Bogdanovich has claimed that the early months of 1980 were the happiest time of his life. He was in emphatic, unequivocal love with Playboy model Dorothy Stratten, and she was equally in love with him. Their blissful romance led to Bogdanovich dreaming up his next film, They All Laughed. Weaving together his affections for Stratten, the ongoing dissolution of her current marriage, and the recent affair shared by stars Ben Gazzara and Audrey Hepburn on their previous film together, Bogdanovich penned the most sincere expression of love he could, and set it against the swooning backdrop of New York City in the spring. Watching the film, it’s evident the director was floating on cloud nine during its production, which only makes the dark aftermath of its construction all the more tragic.
On August 13th, 1980, Dorothy Stratten was murdered by her estranged husband during a meeting about their divorce at his rented home in Los Angelos, before then taking his own life with the same gun shortly therafter. Upon hearing the news, Bogdanovich’s life instantly fell apart, with many years of distraught grief and exceedingly poor life choices to follow. Just as his life and career were reaching a concurrent high, everything came crashing down. No studio was willing to touch They All Laughed in the wake of Stratten’s death, and so Bogdanovich dug himself into debt buying the rights to the film and attempted to distribute it himself. Unsurprisingly, this did not go well. The film desperately floundered at the box office and Bogdanovich was forced to declare bankruptcy. The failure of They All Laughed, alongside a number of other auteur-driven flops at the same time, proved to be the final nail in the coffin of the New Hollywood renaissance of director-driven studio productions. Fortunately, the film has regained some traction thanks to a new generation of Hollywood auteurs, with the likes of Quinten Tarantino and Wes Anderson championing it as a masterwork in recent decades.
Another hiatus followed suit, but by 1985 Bogdanovich was back at it, both because he needed to pick up the pieces and because he needed the money. When they were together, Dorothy expressed particular interest in the story of Joseph Merrick, the Elephant Man. Bogdanovich pieced together her identification with him as an object of public attention, subjugated for their extreme looks – one radiant, the other malformed. This is what inspired Bogdanovich to make Mask, a biographical story of the similarly-stricken Rocky Dennis, and his struggle to live a normal life with a debilitating facial deformity. Mask was one of Bogdanovich’s most successful films to date, being a big hit with both audiences and critics, as well as snagging some much-deserved awards for leading actress Cher at Cannes, as well an Academy Award for the incredible makeup effects used to believably transform Eric Stoltz into the afflicted young boy.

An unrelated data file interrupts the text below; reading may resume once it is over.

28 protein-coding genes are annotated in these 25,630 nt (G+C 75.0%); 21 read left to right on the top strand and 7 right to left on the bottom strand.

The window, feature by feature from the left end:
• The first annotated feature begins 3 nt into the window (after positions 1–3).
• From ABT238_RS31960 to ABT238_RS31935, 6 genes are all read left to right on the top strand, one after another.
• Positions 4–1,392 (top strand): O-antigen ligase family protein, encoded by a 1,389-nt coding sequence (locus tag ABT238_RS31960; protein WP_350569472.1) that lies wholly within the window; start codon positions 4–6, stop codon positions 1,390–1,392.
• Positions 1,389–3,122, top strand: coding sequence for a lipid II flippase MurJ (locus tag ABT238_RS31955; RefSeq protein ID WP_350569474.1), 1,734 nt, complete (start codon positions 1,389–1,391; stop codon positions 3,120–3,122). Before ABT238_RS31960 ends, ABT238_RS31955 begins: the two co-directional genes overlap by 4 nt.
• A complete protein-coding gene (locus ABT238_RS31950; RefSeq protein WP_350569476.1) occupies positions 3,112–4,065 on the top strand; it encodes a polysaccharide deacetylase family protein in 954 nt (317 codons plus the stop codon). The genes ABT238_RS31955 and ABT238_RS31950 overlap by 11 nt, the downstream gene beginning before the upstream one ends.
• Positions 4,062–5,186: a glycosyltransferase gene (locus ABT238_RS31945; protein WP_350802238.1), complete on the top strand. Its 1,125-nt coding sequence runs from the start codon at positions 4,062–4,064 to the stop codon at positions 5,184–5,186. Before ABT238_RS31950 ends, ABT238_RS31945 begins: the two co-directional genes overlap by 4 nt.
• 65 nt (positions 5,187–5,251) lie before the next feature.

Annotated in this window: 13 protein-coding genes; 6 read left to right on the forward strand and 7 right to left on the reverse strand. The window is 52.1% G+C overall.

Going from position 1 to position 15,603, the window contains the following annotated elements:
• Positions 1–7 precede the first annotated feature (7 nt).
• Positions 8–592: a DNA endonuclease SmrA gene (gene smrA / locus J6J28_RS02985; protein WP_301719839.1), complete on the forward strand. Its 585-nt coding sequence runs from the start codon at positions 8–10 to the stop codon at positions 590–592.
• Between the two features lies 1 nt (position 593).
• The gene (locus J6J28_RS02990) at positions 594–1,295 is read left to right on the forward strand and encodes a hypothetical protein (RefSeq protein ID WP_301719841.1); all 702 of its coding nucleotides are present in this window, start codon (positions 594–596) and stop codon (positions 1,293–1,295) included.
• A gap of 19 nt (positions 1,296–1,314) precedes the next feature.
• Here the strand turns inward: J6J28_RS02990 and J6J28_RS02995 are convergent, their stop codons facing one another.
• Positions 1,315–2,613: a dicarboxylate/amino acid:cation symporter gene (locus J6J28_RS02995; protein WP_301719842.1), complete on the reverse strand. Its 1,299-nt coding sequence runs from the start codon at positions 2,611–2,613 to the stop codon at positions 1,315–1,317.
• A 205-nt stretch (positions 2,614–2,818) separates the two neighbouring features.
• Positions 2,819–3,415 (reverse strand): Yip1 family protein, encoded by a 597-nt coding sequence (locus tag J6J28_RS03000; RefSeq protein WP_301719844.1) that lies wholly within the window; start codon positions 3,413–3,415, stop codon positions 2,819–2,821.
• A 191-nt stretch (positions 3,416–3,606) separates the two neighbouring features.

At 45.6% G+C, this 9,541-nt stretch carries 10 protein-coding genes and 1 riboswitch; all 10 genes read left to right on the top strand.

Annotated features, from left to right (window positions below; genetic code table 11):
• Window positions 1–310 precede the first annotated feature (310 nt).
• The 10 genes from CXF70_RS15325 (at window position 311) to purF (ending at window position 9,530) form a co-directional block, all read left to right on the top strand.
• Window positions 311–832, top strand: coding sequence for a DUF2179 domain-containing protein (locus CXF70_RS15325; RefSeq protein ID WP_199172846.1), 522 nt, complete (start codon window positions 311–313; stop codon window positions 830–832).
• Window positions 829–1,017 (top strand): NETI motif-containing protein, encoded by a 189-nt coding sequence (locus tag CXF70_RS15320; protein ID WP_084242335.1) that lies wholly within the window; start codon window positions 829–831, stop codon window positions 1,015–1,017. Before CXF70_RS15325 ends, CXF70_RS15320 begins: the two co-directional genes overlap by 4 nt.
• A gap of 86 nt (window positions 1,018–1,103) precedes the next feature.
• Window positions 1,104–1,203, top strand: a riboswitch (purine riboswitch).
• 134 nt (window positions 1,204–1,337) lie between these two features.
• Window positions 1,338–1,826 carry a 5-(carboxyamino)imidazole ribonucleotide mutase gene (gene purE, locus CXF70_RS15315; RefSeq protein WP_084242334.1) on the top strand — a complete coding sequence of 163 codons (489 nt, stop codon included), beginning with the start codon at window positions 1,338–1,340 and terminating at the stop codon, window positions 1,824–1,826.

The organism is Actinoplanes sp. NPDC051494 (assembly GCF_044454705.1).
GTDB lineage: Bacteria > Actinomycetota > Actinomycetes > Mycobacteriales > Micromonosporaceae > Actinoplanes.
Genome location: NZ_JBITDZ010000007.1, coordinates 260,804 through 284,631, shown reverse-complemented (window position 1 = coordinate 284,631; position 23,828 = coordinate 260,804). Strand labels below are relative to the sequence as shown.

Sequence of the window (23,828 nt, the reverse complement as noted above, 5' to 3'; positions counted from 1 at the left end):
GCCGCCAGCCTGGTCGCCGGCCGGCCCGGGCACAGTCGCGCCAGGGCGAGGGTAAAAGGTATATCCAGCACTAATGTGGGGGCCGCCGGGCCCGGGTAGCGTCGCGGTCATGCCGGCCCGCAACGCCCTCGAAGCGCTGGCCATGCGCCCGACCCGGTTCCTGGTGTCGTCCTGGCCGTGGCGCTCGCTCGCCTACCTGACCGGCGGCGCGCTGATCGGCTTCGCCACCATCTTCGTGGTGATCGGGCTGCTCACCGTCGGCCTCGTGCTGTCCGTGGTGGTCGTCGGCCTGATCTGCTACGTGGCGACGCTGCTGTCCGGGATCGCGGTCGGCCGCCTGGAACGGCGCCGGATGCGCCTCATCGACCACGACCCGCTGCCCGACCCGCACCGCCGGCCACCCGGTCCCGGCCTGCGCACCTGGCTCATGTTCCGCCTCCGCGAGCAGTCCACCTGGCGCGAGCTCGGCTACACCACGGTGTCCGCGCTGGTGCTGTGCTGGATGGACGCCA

Still strapped for cash (seriously, do not try to self-distribute your own movies), Bogdanovich was still operating as a director for hire. He found himself under the auspices of the rather notorious Dino De Laurentiis, whom Bogdanovich would later blame for the unmitigated failure of Illegally Yours. With a title tipping its name to a Preston Sturges classic, Bogdanovich was set to make a contemporary screwball comedy for the ‘80s in the same way he did in 1973 with What’s Up, Doc? The commercial appeal of leading man Rob Lowe seemed to assure a hit, but a forced rewrite of the script and a hacked-up editing job seems to have ruined the picture’s chances for success, and caused Bogdanovich enough grief to proclaim it as the worst film he ever made.
In 1987 author Larry McMurty penned a follow-up novel to the beloved The Last Picture Show. Bogdanovich was then naturally in talks to direct the film adaptation of the story set some thirty years after the captivating narrative he first brought to theaters sixteen years earlier. Texasville reunited most of the original cast, including Jeff Bridges and Cybill Shepherd, who began as mere aspirants in Picture Show but were now bonafide stars. The story swaps its deconstruction of youthful angst for the mature interests of middle-aged malaise, investigating how the reverberations of the past reflect upon and impact the present. But without the same haunting cinematography and sense of place, not to mention the confidence of the studio behind him, Bogdanovich’s film faltered yet again at the box office. It was a sad reminder of how the young protégé of Orson Welles, whose second feature was once heralded alongside the mighty Citizen Kane, had, much like the great director himself, fallen from the public’s graces. No longer did his name command the same capital as once before, having only further ruined his reputation by constantly fighting with the studios in a vain attempt to regain his creative integrity.
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